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16 September, 1:30 pm - 17 September, 5:00 pm
£40 – £45
This course will take place on 16 and 17 September 2021 for 3 hours each day. The time listed includes a tea break. Booking admits all attendees to the livestream and access to the recording for 1 month. Registrants will receive the reading material 1 day before the course.
Psychoanalysis emerged from Freud’s work on hysteria: from his determination to develop a method for relieving its symptoms, and from his attempts to formulate a theory to explain the mechanism of their formation. We will explore hysteria as a cultural phenomenon of the late 19th century and as a universal feature of the human condition, tracing its history up to the point when it became a psychoanalytic concept, and analysing in detail Freud’s thinking as he constructed his ever evolving theories of the disorder. We will also study the way Freud related to his hysterical patients at different stages in the development of his work, and how this was expressed in his clinical practice as it gradually evolved into what we now recognise as ‘psychoanalysis’. Throughout the course, we will consider the question of Freud’s personal involvement with the problem of hysteria (recognised by him in his ‘self-analysis’).
Session 1: Freud took up hysteria as his central scientific problem when he studied under Jean-Martin Charcot in Paris, in the winter of 1885-6, and witnessed the master’s demonstrations of the power of hypnosis to remove – and to induce – hysterical symptoms. Charcot – the leading neurologist in Europe at the time – taught his students that, in patients suffering from hysteria, perfectly genuine physical symptoms (for example, paralysis of a limb) occurred without any underlying physical cause. This became the starting point for all Freud’s later work. We will carefully re-construct the meaning of ‘hysteria’ in this specific medico-scientific context, and investigate what Freud ‘saw’ at the Salpetriere – and what it meant to him personally. We will also review the history of ‘hysteria’ up to the work of Charcot.
Session 2: We will then follow Freud back to Vienna, where he began to treat his own patients, employing the new method for removing hysterical symptoms developed by his senior colleague, Joseph Breuer, in partnership with his patient ‘Anna O’. The collaboration between Freud and Breuer came to fruition in the jointly authored ‘Studies on Hysteria’ (1895) – the first psychoanalytic book – which advanced the hypothesis that the physical symptoms of hysteria were caused by (unconscious) emotional conflict. Freud’s own distinctive way of understanding hysteria – as rooted in defence against sexuality – began to emerge in his early case histories (found in ‘Studies’), especially ‘Lucy R’ and ‘Elizabeth von R’. We will examine these in detail, tracing the emergence of the concepts of DEFENCE and CONVERSION.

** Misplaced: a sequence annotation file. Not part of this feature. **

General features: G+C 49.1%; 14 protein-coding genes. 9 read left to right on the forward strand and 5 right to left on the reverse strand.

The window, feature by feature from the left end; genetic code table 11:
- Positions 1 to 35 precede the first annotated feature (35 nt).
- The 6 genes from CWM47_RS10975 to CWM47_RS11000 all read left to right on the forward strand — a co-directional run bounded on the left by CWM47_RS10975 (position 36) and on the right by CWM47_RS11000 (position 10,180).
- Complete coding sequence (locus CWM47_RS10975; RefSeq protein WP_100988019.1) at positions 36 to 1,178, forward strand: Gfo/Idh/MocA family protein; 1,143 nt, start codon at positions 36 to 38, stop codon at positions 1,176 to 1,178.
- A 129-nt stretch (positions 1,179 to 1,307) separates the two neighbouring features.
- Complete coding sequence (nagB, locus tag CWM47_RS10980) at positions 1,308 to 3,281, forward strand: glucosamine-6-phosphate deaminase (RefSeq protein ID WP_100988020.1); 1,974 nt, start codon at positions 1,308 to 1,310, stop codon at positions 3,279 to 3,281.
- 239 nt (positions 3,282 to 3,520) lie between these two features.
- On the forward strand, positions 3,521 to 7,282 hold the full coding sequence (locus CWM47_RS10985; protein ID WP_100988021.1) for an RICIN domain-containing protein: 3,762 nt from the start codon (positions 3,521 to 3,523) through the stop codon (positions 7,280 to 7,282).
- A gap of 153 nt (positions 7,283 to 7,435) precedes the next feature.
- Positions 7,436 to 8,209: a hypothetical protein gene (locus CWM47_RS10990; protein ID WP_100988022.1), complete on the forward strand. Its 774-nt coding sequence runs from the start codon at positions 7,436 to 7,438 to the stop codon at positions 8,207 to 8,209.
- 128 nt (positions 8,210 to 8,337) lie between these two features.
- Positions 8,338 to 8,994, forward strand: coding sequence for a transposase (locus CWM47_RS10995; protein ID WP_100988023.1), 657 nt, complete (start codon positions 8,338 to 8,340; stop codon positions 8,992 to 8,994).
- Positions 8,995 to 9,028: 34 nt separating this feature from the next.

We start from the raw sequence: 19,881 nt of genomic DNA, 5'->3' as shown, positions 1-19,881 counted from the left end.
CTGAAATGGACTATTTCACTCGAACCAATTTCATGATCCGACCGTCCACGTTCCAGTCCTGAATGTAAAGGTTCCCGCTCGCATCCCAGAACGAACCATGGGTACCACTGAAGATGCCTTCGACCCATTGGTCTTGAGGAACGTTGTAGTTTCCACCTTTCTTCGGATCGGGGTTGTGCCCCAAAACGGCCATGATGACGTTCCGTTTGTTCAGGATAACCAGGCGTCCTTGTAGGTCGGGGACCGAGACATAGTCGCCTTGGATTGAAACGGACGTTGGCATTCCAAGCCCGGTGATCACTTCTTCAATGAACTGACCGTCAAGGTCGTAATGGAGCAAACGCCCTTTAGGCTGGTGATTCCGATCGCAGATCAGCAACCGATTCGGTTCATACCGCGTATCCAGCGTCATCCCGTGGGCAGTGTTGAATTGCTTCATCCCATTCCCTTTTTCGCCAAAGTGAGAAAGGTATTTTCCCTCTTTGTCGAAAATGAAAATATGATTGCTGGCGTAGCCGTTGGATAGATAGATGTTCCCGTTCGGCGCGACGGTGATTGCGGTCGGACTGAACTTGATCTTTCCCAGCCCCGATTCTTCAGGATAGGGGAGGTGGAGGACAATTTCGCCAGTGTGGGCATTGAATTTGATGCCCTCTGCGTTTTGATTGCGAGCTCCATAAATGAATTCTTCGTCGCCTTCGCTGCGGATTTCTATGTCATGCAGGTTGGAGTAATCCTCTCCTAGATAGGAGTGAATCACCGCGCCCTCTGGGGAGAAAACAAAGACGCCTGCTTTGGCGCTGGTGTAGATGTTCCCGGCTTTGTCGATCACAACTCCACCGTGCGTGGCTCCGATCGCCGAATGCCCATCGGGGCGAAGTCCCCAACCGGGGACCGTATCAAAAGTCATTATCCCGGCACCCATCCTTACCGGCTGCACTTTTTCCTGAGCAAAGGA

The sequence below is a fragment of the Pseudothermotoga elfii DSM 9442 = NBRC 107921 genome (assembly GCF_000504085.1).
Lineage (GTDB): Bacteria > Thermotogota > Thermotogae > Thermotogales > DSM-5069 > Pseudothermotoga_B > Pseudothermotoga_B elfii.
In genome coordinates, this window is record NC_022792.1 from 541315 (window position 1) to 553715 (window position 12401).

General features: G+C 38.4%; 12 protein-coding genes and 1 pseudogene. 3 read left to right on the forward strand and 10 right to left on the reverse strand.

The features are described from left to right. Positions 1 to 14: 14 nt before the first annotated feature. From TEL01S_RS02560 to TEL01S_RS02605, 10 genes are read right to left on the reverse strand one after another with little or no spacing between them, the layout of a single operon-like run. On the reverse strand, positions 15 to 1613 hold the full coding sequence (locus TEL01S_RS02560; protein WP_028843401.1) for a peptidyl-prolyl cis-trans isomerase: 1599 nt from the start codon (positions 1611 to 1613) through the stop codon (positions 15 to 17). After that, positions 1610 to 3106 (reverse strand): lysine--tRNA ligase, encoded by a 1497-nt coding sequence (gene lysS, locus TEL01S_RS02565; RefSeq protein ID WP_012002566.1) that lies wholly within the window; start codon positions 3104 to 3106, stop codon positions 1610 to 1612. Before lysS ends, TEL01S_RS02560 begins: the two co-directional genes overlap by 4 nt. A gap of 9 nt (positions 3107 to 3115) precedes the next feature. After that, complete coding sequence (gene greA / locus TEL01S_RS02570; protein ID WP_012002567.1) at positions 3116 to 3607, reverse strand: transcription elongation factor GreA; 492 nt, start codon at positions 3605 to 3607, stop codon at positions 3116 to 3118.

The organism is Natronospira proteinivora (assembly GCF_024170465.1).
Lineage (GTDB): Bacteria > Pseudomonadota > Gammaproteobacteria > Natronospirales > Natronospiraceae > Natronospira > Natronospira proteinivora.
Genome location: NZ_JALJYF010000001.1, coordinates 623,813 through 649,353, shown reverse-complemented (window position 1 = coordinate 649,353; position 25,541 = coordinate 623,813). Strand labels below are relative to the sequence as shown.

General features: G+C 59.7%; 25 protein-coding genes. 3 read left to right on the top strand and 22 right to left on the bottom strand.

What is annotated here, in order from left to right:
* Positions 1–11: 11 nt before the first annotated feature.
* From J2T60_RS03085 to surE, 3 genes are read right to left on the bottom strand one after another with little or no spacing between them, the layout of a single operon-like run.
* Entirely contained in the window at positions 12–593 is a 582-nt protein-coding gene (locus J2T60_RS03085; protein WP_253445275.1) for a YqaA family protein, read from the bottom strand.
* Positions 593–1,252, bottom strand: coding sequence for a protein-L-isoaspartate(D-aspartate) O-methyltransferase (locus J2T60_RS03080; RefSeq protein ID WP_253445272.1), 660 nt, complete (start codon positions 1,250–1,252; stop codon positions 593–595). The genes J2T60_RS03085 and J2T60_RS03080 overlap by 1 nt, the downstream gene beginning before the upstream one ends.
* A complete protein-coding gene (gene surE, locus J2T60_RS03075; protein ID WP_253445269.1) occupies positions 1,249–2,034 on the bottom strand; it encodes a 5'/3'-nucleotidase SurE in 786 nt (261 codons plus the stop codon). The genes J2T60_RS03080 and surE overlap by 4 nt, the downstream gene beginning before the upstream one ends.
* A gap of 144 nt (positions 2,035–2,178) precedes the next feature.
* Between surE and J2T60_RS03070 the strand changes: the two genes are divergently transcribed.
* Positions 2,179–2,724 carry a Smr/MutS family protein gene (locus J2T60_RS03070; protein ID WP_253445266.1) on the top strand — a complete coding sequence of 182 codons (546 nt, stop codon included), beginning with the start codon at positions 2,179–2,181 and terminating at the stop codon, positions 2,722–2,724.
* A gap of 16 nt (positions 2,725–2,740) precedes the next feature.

Session 3: We will then follow the further development of Freud’s thinking, as displayed in the case of ‘Katharina’ (also in ‘Studies’), as he constructed his first complete theory of hysteria: the famous ‘Seduction Theory’. The Seduction Theory remains highly relevant today – centring on the role of childhood sexual abuse in causing neurosis in adulthood and on the issue of the long-term psychological consequences of such childhood experiences – and we will discuss in detail the on-going controversy over why Freud finally abandoned it, considering the role of his own personal experiences (explored in his ‘self-analysis’) and the development of his thinking and clinical practice at the time.
Session 4: After abandoning the Seduction Theory, Freud’s developed his mature theory of the neuroses as rooted in fixation to the early stages of infantile sexual development, and we will explore this theory as it appears in the ‘Dora’ case, his most celebrated analysis of hysteria. He had given up the traumatic model of the causation of the neuroses when he abandoned Seduction Theory, but after WW1 the war neuroses (so called ‘Shell Shock’) brought the traumatic factor back into prominence, and in response to this, Freud revised his thinking once more. More recently the emergence of PTSD as a diagnostic category, and recognition of the prevalence of the physical and sexual abuse of children, have underlined again the importance of the factor of trauma. We will review the current standing of Freud’s sexual theory of neurosis, and its relationship to current ideas on the causation and treatment of traumatic neurosis. We will also look at the fate of hysteria in contemporary culture, and address the crucial question: in what respects was hysteria simply a product of the cultural conditions of the 19th century, and in what respects is it a universal human phenomenon?
(This is the first of five six-hour courses offering a complete introduction to Freud. The courses will be accessible to beginners – but are also designed for those already familiar with Freud’s work who wish to acquaint themselves with the results of the latest research and scholarship, and up-date themselves on the recent debates addressing the intellectual issues and controversies surrounding it.)